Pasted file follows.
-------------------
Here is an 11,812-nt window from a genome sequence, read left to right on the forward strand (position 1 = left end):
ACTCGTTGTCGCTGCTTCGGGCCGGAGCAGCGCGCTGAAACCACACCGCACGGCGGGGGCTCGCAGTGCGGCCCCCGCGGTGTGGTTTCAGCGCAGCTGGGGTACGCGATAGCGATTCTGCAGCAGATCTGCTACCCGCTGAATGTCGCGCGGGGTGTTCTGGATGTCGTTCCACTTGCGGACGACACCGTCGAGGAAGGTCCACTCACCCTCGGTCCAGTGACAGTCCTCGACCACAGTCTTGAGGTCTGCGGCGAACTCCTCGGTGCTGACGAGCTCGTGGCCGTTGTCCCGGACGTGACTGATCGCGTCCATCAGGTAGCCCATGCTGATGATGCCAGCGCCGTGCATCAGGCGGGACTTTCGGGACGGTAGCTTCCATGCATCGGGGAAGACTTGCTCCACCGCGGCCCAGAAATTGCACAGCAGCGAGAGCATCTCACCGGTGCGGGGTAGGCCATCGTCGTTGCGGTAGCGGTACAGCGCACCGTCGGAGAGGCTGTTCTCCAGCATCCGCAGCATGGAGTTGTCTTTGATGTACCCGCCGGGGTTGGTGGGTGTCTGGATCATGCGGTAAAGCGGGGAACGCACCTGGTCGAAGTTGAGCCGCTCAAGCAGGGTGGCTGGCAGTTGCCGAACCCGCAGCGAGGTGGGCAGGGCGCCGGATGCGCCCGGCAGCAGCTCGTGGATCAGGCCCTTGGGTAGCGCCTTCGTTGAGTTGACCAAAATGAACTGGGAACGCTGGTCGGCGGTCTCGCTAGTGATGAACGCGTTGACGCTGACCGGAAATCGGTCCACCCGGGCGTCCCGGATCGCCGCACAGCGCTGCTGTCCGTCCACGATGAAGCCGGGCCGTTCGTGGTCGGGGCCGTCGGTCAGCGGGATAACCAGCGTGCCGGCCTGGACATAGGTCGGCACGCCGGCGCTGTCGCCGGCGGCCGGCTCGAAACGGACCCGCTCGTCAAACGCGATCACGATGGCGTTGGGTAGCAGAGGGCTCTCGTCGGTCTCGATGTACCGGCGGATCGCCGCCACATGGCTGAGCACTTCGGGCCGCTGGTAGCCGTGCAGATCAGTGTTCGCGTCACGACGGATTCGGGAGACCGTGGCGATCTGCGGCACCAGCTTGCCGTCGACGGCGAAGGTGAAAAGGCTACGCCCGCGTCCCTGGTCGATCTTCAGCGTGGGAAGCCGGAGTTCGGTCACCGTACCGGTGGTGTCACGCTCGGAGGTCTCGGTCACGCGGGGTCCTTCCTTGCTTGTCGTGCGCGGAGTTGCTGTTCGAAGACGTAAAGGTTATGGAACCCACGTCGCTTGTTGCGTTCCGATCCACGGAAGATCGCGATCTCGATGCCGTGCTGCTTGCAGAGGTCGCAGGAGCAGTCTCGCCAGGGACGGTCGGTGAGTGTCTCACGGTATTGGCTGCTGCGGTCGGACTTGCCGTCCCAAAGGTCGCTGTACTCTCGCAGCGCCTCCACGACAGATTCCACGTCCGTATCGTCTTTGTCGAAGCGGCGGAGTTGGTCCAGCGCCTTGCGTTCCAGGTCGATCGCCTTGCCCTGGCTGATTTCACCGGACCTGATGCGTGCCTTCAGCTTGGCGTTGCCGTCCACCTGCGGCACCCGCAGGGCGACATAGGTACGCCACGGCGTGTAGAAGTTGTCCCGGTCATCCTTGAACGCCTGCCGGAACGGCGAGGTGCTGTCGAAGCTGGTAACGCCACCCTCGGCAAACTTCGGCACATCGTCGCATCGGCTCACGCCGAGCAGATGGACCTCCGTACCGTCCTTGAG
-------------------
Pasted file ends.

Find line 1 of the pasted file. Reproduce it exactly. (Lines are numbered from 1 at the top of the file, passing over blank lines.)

Here is an 11,812-nt window from a genome sequence, read left to right on the forward strand (position 1 = left end):